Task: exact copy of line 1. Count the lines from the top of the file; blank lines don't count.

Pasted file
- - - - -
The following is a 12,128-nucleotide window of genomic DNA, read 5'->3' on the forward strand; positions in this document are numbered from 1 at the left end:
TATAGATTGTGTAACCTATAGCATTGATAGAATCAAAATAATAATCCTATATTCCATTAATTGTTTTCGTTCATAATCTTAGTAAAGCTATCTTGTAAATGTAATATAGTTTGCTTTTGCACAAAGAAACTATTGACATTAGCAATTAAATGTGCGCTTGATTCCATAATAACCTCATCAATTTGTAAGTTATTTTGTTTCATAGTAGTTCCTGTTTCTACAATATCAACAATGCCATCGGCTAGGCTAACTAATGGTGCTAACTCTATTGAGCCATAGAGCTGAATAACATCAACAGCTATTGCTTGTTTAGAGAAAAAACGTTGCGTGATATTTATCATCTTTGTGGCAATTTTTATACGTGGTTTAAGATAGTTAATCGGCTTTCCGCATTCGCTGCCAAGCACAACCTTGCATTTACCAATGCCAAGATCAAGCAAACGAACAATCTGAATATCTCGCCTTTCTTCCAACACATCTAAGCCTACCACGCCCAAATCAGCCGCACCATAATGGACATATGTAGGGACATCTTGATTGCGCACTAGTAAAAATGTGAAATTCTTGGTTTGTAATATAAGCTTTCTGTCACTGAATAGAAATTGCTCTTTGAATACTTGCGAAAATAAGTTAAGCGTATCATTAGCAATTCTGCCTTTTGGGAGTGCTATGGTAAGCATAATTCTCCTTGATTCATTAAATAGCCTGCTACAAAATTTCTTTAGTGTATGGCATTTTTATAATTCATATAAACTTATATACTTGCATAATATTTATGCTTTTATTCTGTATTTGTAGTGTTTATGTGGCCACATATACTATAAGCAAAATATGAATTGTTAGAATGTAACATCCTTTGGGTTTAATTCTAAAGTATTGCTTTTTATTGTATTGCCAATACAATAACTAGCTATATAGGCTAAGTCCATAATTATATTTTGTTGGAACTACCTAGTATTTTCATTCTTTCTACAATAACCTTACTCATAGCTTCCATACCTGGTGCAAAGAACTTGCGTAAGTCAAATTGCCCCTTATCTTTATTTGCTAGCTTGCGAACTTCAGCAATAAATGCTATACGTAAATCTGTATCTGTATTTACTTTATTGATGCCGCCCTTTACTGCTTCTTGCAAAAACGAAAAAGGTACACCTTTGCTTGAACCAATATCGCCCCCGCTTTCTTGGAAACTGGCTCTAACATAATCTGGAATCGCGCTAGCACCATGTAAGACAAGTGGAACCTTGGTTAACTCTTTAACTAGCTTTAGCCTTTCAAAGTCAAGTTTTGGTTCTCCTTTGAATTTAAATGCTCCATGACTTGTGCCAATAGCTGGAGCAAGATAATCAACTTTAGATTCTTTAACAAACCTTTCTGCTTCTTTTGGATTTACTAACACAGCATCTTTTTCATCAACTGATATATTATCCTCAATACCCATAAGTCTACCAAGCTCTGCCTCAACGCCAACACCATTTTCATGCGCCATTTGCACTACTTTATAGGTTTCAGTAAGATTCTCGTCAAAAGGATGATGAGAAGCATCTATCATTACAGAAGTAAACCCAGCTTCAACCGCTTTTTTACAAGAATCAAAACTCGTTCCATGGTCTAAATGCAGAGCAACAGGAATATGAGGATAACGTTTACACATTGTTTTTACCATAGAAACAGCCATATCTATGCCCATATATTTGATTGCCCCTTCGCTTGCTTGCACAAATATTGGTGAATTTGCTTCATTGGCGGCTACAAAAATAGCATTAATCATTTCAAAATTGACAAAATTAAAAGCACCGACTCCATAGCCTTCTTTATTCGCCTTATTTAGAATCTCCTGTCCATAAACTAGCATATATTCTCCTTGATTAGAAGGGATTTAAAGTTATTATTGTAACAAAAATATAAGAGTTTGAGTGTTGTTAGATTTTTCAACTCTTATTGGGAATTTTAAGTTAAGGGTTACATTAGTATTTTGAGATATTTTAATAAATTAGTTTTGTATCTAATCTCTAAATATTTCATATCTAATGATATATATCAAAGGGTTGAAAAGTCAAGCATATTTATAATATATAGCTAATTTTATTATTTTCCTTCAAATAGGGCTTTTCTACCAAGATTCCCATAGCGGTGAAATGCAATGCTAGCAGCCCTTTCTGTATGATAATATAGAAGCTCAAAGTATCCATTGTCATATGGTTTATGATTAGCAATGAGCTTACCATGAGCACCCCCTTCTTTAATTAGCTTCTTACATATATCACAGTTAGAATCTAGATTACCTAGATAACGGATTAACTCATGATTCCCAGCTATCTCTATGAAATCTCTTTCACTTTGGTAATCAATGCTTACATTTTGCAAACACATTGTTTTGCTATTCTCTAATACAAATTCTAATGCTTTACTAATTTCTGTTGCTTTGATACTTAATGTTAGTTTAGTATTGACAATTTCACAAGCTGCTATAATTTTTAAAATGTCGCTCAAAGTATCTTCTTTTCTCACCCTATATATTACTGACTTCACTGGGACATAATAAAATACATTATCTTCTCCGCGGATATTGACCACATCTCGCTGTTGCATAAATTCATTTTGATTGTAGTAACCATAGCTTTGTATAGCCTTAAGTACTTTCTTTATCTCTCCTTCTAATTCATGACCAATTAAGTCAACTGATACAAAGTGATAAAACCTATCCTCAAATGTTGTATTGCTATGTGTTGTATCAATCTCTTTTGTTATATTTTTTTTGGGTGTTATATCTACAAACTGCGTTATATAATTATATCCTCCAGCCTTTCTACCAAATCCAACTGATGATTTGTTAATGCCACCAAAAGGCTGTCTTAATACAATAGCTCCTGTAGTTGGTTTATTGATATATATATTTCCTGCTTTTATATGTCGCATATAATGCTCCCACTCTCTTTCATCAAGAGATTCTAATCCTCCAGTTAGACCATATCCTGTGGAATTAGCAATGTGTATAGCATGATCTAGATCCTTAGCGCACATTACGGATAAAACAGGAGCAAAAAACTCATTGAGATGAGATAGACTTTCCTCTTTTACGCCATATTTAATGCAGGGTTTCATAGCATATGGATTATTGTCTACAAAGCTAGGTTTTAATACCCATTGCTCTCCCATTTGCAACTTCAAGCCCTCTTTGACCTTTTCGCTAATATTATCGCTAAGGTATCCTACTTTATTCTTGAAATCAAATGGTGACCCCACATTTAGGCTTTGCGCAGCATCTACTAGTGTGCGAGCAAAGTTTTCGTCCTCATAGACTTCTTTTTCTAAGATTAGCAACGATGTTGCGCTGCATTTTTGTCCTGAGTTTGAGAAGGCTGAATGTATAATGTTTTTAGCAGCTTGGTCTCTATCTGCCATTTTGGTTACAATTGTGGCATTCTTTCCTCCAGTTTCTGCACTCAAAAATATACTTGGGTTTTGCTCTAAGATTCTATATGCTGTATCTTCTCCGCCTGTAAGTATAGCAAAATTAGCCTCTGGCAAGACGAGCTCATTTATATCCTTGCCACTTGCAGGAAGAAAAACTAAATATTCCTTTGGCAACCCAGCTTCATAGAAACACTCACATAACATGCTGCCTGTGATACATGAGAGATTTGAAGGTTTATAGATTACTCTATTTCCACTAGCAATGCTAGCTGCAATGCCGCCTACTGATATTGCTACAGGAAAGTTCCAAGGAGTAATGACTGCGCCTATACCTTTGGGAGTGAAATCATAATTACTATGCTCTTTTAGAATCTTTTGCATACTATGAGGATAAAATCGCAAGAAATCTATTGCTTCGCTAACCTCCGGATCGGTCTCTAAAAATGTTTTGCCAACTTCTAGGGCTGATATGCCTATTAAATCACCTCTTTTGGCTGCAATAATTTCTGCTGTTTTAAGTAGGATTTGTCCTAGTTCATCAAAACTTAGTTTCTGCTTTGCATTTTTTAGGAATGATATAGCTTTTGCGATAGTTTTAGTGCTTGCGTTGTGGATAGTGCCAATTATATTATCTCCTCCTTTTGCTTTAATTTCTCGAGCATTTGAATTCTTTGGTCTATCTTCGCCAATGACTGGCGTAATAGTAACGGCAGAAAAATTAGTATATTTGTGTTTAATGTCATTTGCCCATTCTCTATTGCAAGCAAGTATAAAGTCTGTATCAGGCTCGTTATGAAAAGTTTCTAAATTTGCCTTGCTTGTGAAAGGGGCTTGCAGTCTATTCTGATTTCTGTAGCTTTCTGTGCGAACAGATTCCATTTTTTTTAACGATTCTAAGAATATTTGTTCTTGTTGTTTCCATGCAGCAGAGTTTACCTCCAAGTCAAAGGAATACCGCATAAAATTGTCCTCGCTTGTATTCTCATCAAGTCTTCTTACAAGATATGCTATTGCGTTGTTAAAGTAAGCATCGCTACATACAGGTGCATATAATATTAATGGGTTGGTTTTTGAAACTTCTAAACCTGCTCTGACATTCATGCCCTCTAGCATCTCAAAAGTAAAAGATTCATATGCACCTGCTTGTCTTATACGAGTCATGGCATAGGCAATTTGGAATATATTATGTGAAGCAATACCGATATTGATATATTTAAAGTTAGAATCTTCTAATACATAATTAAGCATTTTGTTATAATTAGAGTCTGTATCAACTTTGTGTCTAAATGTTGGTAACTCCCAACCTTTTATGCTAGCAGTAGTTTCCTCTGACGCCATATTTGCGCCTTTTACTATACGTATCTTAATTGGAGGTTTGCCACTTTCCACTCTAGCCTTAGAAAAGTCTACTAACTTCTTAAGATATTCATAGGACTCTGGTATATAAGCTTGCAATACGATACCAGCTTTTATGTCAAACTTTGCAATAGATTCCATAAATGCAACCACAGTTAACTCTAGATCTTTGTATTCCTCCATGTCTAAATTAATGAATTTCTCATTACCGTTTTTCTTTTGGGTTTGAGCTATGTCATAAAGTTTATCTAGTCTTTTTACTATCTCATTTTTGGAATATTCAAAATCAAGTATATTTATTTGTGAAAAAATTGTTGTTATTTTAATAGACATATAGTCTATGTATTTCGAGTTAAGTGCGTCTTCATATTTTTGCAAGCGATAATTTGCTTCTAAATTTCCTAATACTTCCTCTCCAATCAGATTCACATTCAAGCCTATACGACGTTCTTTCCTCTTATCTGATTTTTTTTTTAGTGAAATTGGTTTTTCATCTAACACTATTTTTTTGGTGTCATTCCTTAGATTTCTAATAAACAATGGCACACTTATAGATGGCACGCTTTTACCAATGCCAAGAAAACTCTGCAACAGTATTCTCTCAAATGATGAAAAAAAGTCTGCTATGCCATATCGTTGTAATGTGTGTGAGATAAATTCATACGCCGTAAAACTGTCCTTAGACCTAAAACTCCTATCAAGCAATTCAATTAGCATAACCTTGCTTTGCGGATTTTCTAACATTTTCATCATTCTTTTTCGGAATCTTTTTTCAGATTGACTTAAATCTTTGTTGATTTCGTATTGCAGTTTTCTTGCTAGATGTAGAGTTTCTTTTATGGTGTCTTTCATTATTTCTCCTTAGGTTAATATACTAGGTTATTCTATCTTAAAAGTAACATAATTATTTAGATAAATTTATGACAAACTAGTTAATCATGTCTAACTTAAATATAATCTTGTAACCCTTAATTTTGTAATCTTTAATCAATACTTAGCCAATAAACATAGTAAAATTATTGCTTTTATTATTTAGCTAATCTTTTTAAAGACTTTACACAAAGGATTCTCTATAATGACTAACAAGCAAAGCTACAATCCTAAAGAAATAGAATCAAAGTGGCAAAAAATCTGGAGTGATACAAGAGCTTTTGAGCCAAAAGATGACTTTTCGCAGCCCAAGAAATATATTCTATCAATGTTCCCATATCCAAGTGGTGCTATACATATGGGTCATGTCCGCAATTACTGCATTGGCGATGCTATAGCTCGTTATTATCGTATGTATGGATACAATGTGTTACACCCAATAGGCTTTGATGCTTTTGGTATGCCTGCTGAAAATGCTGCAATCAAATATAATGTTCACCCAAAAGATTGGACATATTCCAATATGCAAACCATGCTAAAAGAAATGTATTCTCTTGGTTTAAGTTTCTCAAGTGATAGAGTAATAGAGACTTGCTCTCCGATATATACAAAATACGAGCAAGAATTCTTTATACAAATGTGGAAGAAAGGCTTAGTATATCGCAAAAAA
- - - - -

The following is a 12,128-nucleotide window of genomic DNA, read 5'->3' on the forward strand; positions in this document are numbered from 1 at the left end: